Further, various plants for the products of aviation fuel are about to start construction. Engie (FR) will install in Dunkerque (France) production facilities for 20 million litres of kerosene plus naphtha, diesel, methane and heat. Nordic Electrofuel (NO) will invest €175 million in southern Norway near Oslo in 2024 to then produce 10 million litres of aviation fuel per year from CO2.
What was still a vision in the last ten years is now becoming reality. The production of e-kerosene is mainly stimulated by a coming quota: According to the ReFuel Aviation EU proposal, by 2030, 5% of kerosene demand in the European Union would have to be met by sustainable aviation fuels (SAF), of which a minimum share of 0.7% of synthetic aviation fuels. By 2035, the mandate is supposed to increase to 20% SAF with a sub-quota of 5% minimum of synthetic fuels.
And it could develop much faster: The participants identified neither costs nor technology as the main barriers, but above all unfavourable regulations in Europe and worldwide. With the right political and economic framework conditions, CCU technologies could for example meet the demands of large production quantities of methane from CO2 and green hydrogen. In addition to support climate protection, these approaches could gradually replace Russian natural gas imports and offer gas customers in Europe more security of supply.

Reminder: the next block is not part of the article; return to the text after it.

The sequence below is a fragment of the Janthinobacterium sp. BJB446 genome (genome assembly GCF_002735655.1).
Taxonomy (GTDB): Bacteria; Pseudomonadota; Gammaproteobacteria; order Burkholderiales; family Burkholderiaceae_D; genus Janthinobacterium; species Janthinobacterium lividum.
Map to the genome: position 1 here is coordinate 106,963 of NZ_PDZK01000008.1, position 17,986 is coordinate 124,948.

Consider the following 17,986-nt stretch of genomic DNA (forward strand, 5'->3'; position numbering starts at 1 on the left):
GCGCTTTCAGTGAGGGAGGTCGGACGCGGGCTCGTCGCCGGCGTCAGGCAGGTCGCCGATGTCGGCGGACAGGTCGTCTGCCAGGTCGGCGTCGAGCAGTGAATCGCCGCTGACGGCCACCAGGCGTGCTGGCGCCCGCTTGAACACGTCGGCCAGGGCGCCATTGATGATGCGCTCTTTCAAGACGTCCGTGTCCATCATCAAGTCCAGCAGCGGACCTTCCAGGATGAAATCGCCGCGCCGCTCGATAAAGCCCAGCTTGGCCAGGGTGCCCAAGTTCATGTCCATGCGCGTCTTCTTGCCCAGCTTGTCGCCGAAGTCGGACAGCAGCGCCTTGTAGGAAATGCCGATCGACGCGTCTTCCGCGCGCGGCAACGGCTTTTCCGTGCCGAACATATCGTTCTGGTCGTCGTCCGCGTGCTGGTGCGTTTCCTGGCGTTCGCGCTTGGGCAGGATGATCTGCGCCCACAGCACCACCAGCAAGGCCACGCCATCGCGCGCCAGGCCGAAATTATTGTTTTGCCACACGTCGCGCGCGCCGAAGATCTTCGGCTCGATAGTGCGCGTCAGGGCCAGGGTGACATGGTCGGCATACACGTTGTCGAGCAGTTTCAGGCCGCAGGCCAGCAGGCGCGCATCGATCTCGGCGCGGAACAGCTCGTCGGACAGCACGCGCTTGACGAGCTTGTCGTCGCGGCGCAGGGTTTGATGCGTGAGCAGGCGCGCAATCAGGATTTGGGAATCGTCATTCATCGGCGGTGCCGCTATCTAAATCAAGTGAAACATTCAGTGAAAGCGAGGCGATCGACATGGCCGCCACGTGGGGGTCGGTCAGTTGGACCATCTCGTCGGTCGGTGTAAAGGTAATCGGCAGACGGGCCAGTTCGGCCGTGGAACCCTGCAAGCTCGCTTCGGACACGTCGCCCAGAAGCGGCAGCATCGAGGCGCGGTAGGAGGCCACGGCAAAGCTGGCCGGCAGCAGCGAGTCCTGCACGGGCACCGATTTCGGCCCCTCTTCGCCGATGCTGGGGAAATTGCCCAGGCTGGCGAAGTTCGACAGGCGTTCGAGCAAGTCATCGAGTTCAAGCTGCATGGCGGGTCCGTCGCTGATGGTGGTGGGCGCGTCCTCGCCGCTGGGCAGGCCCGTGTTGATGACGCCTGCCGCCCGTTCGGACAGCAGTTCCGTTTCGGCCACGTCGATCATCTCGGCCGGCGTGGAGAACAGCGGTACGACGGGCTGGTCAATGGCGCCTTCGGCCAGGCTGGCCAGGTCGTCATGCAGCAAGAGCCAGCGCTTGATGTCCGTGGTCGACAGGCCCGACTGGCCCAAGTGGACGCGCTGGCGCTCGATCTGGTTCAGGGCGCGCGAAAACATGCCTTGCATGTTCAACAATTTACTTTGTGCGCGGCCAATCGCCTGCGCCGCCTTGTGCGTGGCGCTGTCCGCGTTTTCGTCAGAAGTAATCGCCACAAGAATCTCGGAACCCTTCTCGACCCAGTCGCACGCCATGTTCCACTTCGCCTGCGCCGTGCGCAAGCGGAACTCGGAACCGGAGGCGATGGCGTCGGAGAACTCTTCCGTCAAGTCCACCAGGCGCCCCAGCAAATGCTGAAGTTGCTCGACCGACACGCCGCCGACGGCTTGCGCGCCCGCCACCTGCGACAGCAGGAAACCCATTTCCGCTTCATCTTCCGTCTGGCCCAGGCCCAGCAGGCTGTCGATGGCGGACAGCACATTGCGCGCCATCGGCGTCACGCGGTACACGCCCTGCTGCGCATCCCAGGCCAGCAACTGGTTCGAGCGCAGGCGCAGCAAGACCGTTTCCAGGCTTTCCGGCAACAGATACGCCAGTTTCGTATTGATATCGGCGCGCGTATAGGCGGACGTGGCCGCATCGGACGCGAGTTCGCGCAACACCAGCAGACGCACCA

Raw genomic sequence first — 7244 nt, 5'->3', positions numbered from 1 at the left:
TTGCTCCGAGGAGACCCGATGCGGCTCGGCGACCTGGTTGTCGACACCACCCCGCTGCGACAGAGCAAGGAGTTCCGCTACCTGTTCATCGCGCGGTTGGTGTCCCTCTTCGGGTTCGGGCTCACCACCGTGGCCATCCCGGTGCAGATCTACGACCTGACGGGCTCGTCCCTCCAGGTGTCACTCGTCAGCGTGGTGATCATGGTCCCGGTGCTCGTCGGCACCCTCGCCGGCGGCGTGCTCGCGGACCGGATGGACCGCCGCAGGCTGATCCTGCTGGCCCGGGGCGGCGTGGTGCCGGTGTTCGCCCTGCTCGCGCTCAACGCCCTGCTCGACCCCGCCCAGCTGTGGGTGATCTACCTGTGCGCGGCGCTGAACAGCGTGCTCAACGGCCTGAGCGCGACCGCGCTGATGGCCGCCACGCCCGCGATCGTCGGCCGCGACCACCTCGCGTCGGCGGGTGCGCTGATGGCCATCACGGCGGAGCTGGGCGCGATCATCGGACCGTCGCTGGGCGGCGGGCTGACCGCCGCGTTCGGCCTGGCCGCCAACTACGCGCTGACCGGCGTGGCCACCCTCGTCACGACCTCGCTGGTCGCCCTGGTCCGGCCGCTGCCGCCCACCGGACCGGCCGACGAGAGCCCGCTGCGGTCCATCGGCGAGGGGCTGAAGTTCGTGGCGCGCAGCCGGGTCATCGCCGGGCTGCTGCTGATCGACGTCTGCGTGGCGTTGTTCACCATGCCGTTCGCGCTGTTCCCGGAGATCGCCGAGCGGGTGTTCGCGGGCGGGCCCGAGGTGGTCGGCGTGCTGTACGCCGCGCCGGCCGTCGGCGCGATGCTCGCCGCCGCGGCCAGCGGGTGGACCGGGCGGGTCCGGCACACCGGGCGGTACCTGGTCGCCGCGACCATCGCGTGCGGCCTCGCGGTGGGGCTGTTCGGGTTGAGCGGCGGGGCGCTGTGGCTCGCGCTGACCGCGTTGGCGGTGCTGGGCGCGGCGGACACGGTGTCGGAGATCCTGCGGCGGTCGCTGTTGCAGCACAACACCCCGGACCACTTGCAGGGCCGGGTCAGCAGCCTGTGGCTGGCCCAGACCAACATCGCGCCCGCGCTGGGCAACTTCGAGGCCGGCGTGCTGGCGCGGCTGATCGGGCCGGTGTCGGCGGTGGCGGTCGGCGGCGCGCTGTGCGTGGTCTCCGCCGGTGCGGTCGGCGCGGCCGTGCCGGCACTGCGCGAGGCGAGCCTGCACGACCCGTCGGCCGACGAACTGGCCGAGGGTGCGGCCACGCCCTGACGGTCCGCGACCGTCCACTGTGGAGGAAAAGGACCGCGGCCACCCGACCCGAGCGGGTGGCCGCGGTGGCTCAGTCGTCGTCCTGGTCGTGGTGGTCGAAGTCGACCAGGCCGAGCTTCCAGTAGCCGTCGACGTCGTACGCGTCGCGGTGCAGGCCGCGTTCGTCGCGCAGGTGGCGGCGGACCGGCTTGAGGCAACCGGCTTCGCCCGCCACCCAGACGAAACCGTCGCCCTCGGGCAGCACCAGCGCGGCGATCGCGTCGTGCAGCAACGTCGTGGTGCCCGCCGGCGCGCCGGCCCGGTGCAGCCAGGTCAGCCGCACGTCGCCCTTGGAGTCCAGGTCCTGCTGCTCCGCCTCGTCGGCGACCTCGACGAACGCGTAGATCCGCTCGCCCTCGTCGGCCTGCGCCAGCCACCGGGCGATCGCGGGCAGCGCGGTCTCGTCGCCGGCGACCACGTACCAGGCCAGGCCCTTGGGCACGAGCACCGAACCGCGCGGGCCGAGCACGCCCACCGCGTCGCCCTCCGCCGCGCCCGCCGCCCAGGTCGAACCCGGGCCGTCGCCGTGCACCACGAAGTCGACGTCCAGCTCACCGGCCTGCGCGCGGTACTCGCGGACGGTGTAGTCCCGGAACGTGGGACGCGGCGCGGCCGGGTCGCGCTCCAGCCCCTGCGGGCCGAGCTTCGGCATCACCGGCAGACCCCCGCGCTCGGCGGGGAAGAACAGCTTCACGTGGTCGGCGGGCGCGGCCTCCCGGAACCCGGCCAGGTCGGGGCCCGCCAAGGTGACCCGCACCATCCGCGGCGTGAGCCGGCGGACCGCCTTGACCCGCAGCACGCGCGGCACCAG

In addition to large scale commodity production, the conference also featured a variety of projects and investments in complex molecules for fine chemicals and polymers using new chemical catalysts, electrochemistry and biotechnology. The CCU industrial association CO2 Value Europe (CVE) presented a database project, collecting information about all CCUprojects in the world: in operation, under construction and planned.
CCU has the potential to fundamentally transform the entire chemical industry and replace fossil carbon with renewable carbon.
As Professor Dr Andreas Pinkwart, Minister of Economic Affairs, Innovation, Digitalization and Energy of the State of North Rhine-Westphalia, and patron of the conference pointed out: “On the path to a climate-neutral and strong, internationally competitive future in the long term, CO2-based fuels and chemicals have a key role to play. (…) 96 % of production in the EU depends on chemical precursors.“